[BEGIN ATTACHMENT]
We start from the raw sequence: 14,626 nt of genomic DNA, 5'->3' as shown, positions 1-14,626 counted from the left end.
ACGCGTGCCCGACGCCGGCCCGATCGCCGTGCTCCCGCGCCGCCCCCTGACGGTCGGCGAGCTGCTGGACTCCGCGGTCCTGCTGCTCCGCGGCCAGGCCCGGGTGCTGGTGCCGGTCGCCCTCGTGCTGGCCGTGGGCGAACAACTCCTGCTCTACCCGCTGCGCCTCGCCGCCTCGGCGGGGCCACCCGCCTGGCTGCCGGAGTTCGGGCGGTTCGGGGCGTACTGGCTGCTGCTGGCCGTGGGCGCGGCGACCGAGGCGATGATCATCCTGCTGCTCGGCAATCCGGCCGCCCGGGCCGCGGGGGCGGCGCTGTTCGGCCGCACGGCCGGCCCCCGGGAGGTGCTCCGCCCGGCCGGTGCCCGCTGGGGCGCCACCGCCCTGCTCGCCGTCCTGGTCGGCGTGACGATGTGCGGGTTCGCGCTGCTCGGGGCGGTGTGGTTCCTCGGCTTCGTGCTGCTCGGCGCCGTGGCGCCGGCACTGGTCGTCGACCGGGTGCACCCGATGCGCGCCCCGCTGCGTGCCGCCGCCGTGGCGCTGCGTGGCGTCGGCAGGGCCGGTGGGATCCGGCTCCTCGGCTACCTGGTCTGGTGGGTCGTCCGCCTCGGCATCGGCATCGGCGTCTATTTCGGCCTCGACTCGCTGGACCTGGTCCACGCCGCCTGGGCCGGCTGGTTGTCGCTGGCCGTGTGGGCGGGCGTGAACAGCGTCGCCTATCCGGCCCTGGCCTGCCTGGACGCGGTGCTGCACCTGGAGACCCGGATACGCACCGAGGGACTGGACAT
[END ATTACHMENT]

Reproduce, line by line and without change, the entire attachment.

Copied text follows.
We start from the raw sequence: 14,626 nt of genomic DNA, 5'->3' as shown, positions 1-14,626 counted from the left end.
ACGCGTGCCCGACGCCGGCCCGATCGCCGTGCTCCCGCGCCGCCCCCTGACGGTCGGCGAGCTGCTGGACTCCGCGGTCCTGCTGCTCCGCGGCCAGGCCCGGGTGCTGGTGCCGGTCGCCCTCGTGCTGGCCGTGGGCGAACAACTCCTGCTCTACCCGCTGCGCCTCGCCGCCTCGGCGGGGCCACCCGCCTGGCTGCCGGAGTTCGGGCGGTTCGGGGCGTACTGGCTGCTGCTGGCCGTGGGCGCGGCGACCGAGGCGATGATCATCCTGCTGCTCGGCAATCCGGCCGCCCGGGCCGCGGGGGCGGCGCTGTTCGGCCGCACGGCCGGCCCCCGGGAGGTGCTCCGCCCGGCCGGTGCCCGCTGGGGCGCCACCGCCCTGCTCGCCGTCCTGGTCGGCGTGACGATGTGCGGGTTCGCGCTGCTCGGGGCGGTGTGGTTCCTCGGCTTCGTGCTGCTCGGCGCCGTGGCGCCGGCACTGGTCGTCGACCGGGTGCACCCGATGCGCGCCCCGCTGCGTGCCGCCGCCGTGGCGCTGCGTGGCGTCGGCAGGGCCGGTGGGATCCGGCTCCTCGGCTACCTGGTCTGGTGGGTCGTCCGCCTCGGCATCGGCATCGGCGTCTATTTCGGCCTCGACTCGCTGGACCTGGTCCACGCCGCCTGGGCCGGCTGGTTGTCGCTGGCCGTGTGGGCGGGCGTGAACAGCGTCGCCTATCCGGCCCTGGCCTGCCTGGACGCGGTGCTGCACCTGGAGACCCGGATACGCACCGAGGGACTGGACAT